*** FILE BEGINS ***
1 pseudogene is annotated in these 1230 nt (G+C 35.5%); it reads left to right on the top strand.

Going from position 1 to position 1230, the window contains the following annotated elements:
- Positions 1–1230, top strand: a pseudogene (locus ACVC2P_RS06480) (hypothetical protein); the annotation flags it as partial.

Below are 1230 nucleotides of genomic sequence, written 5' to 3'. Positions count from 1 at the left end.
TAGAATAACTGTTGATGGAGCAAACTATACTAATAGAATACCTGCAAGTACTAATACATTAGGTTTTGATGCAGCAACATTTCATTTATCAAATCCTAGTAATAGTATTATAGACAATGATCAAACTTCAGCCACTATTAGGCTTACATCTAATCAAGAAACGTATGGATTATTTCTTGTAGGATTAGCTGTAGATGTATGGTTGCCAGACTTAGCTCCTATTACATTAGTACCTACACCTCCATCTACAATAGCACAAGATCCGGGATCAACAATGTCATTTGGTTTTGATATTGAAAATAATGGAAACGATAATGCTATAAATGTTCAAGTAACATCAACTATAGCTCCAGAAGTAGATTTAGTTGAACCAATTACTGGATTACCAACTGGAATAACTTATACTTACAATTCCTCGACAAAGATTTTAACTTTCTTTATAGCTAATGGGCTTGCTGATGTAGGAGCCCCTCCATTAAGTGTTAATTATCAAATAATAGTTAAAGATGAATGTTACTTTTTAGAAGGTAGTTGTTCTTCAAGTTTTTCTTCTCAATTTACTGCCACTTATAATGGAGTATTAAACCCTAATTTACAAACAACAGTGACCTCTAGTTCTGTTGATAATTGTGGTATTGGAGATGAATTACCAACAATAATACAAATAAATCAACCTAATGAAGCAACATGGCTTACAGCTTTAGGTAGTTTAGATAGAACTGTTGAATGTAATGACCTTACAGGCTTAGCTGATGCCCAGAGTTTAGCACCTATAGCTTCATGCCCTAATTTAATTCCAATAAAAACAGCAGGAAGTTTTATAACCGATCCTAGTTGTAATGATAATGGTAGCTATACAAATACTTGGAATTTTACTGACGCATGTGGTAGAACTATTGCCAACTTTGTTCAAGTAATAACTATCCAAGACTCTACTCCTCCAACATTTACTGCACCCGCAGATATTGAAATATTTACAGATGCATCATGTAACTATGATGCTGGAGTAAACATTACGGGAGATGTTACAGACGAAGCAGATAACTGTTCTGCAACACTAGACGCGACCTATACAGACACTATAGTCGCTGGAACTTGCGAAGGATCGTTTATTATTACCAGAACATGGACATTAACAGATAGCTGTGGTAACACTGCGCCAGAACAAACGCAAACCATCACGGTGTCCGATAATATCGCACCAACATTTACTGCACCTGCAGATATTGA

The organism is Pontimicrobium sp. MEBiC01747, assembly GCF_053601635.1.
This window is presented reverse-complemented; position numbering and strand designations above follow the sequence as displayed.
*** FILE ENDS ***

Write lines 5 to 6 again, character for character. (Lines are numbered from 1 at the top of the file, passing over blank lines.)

TAGAATAACTGTTGATGGAGCAAACTATACTAATAGAATACCTGCAAGTACTAATACATTAGGTTTTGATGCAGCAACATTTCATTTATCAAATCCTAGTAATAGTATTATAGACAATGATCAAACTTCAGCCACTATTAGGCTTACATCTAATCAAGAAACGTATGGATTATTTCTTGTAGGATTAGCTGTAGATGTATGGTTGCCAGACTTAGCTCCTATTACATTAGTACCTACACCTCCATCTACAATAGCACAAGATCCGGGATCAACAATGTCATTTGGTTTTGATATTGAAAATAATGGAAACGATAATGCTATAAATGTTCAAGTAACATCAACTATAGCTCCAGAAGTAGATTTAGTTGAACCAATTACTGGATTACCAACTGGAATAACTTATACTTACAATTCCTCGACAAAGATTTTAACTTTCTTTATAGCTAATGGGCTTGCTGATGTAGGAGCCCCTCCATTAAGTGTTAATTATCAAATAATAGTTAAAGATGAATGTTACTTTTTAGAAGGTAGTTGTTCTTCAAGTTTTTCTTCTCAATTTACTGCCACTTATAATGGAGTATTAAACCCTAATTTACAAACAACAGTGACCTCTAGTTCTGTTGATAATTGTGGTATTGGAGATGAATTACCAACAATAATACAAATAAATCAACCTAATGAAGCAACATGGCTTACAGCTTTAGGTAGTTTAGATAGAACTGTTGAATGTAATGACCTTACAGGCTTAGCTGATGCCCAGAGTTTAGCACCTATAGCTTCATGCCCTAATTTAATTCCAATAAAAACAGCAGGAAGTTTTATAACCGATCCTAGTTGTAATGATAATGGTAGCTATACAAATACTTGGAATTTTACTGACGCATGTGGTAGAACTATTGCCAACTTTGTTCAAGTAATAACTATCCAAGACTCTACTCCTCCAACATTTACTGCACCCGCAGATATTGAAATATTTACAGATGCATCATGTAACTATGATGCTGGAGTAAACATTACGGGAGATGTTACAGACGAAGCAGATAACTGTTCTGCAACACTAGACGCGACCTATACAGACACTATAGTCGCTGGAACTTGCGAAGGATCGTTTATTATTACCAGAACATGGACATTAACAGATAGCTGTGGTAACACTGCGCCAGAACAAACGCAAACCATCACGGTGTCCGATAATATCGCACCAACATTTACTGCACCTGCAGATATTGA

The organism is Pontimicrobium sp. MEBiC01747, assembly GCF_053601635.1.